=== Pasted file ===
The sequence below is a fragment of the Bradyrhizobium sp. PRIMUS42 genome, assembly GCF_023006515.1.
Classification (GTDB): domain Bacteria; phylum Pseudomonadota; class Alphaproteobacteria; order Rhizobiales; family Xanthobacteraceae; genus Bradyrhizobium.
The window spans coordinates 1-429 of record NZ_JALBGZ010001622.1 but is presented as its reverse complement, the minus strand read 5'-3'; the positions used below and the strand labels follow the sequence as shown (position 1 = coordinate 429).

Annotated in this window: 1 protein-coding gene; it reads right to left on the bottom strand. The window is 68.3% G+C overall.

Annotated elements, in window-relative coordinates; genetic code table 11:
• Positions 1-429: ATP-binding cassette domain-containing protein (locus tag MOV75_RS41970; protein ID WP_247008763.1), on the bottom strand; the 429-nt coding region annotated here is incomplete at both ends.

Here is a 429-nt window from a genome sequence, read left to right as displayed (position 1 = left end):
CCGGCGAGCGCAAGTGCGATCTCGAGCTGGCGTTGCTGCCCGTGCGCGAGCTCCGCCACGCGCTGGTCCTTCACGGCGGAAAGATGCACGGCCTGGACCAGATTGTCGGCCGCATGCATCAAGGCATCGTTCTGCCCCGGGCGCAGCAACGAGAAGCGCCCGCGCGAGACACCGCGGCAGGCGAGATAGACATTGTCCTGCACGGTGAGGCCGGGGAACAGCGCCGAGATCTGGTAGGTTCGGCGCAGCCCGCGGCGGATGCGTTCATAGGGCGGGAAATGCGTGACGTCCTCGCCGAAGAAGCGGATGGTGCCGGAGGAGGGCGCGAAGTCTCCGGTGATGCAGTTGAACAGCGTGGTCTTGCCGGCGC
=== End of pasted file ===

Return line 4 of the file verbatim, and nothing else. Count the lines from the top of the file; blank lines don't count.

Annotated in this window: 1 protein-coding gene; it reads right to left on the bottom strand. The window is 68.3% G+C overall.